The High Court will hear five legal challenges against the controversial plan on October 30, weeks after the rail link is set to begin operations.
Hong Kong will only charge mainland authorities HK$1,000 a year for the use of a 1.1 million square feet port area at the terminus of the Express Rail Link, located in the core of Hong Kong.
The Hong Kong government said that it was “reasonable for Hong Kong to make the necessary arrangements to facilitate the Mainland authorities’ assistance with the implementation of the co-location arrangement at the West Kowloon Station.”
The government revealed that there are five “back of house area” levels at the West Kowloon terminus of the high-speed rail link in September – after more than nine years of construction.
The Transport and Housing Bureau maintained that the areas were included in the 430,000 square-metre construction floor area it announced before.
There will only be three pairs of direct trains between West Kowloon terminus and Guangzhou South station, which will take 47 minutes. Other trains to the same station – which will stop at intermediate stations – will take between 50 and 71 minutes.
Guangzhou South is located on the outskirts of the city. Passengers will have to ride for 46 minutes on the Guangzhou Metro to get to the city centre – where Guangzhou East, the current terminus of trains to and from Hong Kong, is located.
For long-haul travellers, there will be only one north-bound train per day for most destinations.
According to the MTRC, departing passengers should arrive at the station around 45 minutes before the train leaves to allow time for immigration and customs clearance.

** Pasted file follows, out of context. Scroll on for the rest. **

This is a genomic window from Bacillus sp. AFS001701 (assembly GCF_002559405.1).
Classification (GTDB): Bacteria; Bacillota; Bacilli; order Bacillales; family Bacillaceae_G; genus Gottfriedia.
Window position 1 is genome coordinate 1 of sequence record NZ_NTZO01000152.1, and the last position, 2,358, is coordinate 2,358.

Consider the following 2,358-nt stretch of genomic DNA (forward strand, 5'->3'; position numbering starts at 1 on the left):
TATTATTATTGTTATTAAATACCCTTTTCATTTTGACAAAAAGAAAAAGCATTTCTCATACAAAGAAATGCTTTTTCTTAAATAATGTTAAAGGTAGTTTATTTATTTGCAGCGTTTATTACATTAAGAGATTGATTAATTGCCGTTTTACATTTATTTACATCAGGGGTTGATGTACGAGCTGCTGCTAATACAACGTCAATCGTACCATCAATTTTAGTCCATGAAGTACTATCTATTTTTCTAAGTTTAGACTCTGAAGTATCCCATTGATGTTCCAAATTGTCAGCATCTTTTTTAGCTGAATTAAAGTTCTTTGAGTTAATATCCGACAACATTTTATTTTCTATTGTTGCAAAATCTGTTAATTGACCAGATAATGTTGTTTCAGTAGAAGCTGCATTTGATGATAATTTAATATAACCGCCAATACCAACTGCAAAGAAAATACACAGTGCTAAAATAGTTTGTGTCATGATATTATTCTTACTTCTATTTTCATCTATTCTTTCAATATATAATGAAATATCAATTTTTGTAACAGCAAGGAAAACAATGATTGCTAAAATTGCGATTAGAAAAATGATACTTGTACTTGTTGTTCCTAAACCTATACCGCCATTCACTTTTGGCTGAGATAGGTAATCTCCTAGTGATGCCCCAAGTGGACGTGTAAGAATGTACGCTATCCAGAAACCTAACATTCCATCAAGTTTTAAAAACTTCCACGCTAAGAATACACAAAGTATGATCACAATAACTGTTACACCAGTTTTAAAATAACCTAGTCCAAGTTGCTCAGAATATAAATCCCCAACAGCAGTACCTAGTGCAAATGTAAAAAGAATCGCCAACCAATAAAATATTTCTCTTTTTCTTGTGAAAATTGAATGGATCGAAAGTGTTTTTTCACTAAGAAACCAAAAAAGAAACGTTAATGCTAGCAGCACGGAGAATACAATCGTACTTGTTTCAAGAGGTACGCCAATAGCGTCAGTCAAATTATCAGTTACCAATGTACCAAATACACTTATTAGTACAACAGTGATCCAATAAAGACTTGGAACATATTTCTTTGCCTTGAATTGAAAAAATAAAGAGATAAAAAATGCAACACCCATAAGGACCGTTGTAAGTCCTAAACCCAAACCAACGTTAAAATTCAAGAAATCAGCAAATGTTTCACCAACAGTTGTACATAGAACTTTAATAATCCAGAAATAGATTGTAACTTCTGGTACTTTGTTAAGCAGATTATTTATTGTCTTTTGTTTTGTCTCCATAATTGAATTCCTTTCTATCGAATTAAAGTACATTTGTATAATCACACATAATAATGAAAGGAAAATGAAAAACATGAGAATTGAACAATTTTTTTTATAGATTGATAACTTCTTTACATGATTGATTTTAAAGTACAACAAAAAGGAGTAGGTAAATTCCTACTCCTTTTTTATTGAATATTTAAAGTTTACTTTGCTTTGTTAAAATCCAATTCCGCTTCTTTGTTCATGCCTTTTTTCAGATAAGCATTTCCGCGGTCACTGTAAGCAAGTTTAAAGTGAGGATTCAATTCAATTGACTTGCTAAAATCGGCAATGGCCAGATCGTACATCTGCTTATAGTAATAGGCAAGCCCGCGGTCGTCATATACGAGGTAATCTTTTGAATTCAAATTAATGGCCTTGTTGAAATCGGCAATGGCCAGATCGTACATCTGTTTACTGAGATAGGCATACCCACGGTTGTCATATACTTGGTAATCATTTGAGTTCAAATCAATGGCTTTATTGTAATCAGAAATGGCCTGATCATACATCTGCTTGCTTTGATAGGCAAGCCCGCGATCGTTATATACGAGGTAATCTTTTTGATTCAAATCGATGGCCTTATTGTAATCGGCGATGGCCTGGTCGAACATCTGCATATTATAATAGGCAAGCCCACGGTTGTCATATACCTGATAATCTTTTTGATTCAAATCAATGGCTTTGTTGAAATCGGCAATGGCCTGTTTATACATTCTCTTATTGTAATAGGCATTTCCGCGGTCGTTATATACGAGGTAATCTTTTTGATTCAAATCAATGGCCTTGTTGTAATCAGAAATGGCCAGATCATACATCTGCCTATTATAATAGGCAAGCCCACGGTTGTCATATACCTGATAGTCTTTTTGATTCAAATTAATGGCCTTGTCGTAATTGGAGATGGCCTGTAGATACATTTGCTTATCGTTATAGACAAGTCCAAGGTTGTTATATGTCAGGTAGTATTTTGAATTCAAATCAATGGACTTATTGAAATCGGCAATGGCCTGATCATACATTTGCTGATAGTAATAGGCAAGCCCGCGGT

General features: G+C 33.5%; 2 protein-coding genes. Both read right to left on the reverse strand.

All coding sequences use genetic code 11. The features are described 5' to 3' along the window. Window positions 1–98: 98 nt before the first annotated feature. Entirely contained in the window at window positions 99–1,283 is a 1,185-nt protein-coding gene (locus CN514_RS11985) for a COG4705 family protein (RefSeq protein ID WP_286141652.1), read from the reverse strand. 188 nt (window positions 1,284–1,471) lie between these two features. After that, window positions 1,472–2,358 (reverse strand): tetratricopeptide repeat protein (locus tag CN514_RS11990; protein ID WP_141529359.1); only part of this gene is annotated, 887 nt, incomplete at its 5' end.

Price and transaction fee
It will cost HK$247 to ride the Express Rail Link between West Kowloon and Guangzhou South – compared to HK$210 for a standard adult ticket on the existing service between Hung Hom station in Hong Kong and Guangzhou East station, which takes about two hours.
But passengers may be able to save more than a quarter of the ticket price for a high-speed rail train from Hong Kong to Guangzhou South if they buy multiple tickets for two or more separate legs of the same trip, instead of buying one direct train ticket.
The MTR Corporation does not have authorisation to sell tickets for destinations not reached by direct services from Hong Kong, and passengers may have to pay extra transaction fees of between HK$10 and HK$30. Alternatively, they can purchase tickets online and then collect the tickets from dispensers at the Shenzhen North station.
Passengers may have to ship their baggage separately if their items exceed mainland size limits. It may take days for baggage to arrive if passengers take long-haul trains.
Passengers blacklisted by the mainland will not be able to buy high-speed rail tickets from Hong Kong.
Another major concern was the structural safety of old buildings in Tai Kok Tsui – some of which are up to 50 years old – which trains will pass under. Since construction started, some of the 19 buildings on top of the route have developed cracks, and some showed signs of sinking.
Yuen Long residents living close to the rail have also complained that they felt vibrations and found cracks in their homes.
Incidents of water seepage have affected the express rail link’s signalling system near Mai Po and its West Kowloon terminus. More water seepage was reported at tunnels in other locations at Nam Cheong, Shek Kong, Shing Mun and Tai Lin Pai, but the MTRC claimed the railway’s tunnels are “mostly dry and in good condition.”